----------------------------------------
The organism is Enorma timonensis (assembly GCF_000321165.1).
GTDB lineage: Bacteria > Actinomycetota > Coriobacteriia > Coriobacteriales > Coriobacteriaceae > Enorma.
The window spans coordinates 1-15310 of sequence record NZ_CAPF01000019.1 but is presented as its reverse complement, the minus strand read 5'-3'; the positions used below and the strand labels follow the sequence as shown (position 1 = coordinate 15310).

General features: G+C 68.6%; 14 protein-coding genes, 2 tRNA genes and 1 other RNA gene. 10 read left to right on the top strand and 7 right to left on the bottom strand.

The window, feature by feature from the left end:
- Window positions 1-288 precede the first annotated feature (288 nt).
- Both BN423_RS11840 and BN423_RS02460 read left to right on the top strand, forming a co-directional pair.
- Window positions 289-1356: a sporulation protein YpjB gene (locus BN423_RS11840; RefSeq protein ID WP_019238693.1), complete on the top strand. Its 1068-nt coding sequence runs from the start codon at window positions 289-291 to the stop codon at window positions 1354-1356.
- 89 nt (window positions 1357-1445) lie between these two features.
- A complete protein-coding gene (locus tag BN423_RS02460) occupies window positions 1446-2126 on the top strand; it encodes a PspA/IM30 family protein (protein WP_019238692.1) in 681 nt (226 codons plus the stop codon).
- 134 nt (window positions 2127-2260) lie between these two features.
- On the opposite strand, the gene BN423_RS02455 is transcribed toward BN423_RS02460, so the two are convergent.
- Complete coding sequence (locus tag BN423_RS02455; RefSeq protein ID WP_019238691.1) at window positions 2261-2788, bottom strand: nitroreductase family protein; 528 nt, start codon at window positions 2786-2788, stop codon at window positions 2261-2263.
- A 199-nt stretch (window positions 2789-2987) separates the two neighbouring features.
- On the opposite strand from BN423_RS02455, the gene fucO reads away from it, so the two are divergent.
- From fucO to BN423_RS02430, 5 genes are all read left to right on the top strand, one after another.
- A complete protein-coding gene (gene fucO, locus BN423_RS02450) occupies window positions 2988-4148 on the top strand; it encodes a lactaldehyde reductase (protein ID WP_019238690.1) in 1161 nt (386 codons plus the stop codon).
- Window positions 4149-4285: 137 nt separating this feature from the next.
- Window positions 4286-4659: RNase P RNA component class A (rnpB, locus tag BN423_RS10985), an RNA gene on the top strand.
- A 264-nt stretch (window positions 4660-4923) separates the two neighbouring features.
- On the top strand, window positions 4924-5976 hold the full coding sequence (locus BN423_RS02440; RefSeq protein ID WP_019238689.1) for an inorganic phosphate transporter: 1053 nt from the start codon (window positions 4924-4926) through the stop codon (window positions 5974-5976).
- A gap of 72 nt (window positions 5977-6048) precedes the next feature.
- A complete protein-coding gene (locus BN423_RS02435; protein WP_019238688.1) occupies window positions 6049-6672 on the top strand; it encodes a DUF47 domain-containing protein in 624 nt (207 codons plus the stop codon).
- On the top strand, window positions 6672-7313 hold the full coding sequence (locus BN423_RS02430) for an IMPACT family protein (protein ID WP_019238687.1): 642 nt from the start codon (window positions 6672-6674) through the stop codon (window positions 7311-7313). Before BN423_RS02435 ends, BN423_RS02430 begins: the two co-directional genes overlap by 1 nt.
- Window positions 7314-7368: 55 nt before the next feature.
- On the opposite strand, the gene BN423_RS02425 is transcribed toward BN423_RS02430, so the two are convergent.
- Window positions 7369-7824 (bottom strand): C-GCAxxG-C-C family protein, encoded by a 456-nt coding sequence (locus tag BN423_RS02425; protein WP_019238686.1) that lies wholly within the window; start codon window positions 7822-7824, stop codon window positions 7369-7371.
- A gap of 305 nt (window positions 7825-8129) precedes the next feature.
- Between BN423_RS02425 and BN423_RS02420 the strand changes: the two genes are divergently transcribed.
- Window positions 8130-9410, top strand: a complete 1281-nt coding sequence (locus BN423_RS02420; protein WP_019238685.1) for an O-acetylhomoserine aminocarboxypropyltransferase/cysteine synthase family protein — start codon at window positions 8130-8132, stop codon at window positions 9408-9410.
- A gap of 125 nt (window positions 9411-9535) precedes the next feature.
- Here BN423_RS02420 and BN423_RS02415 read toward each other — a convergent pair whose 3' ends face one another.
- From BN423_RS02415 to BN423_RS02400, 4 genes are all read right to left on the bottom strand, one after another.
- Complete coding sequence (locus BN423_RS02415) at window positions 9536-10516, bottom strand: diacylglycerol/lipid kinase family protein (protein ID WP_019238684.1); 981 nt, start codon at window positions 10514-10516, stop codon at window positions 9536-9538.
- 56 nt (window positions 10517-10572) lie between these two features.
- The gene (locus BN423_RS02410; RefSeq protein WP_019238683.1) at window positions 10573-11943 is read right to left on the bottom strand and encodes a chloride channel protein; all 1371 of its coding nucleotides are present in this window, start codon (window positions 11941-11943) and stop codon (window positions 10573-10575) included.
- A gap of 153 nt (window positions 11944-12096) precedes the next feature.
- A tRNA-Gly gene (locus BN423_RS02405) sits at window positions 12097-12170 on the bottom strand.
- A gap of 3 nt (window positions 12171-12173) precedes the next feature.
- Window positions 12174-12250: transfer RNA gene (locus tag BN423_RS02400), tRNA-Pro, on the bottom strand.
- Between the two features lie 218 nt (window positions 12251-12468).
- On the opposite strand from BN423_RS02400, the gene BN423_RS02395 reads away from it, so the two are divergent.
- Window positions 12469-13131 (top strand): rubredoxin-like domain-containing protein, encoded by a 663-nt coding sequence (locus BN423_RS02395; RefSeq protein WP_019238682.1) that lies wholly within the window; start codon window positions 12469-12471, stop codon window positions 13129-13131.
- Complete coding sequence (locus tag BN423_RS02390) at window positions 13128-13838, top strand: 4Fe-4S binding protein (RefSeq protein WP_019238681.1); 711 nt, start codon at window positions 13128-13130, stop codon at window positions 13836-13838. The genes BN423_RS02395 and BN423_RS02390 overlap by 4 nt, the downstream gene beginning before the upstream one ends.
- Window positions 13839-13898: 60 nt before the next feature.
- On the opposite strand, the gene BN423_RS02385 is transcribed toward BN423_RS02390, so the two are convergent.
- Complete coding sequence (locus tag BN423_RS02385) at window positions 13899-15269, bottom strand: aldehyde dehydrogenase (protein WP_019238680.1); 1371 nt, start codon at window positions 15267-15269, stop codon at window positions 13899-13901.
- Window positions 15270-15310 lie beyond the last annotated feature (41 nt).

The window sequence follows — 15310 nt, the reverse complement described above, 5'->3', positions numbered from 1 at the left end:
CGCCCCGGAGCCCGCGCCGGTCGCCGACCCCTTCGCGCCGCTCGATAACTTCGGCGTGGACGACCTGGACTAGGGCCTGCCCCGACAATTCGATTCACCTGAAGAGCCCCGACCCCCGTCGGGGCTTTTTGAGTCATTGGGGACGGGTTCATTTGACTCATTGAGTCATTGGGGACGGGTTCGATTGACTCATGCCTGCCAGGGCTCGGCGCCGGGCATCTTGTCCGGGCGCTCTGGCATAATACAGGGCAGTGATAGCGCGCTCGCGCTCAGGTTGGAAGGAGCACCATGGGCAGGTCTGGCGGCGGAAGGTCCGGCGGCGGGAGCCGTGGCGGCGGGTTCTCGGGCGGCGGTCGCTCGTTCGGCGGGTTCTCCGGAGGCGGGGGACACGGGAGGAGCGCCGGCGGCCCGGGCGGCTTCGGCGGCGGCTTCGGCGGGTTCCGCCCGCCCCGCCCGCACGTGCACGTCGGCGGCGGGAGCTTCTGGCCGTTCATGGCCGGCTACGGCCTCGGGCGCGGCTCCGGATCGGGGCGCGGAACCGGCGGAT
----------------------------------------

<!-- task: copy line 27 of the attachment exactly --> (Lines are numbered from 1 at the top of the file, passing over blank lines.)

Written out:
- Window positions 7369-7824 (bottom strand): C-GCAxxG-C-C family protein, encoded by a 456-nt coding sequence (locus tag BN423_RS02425; protein WP_019238686.1) that lies wholly within the window; start codon window positions 7822-7824, stop codon window positions 7369-7371.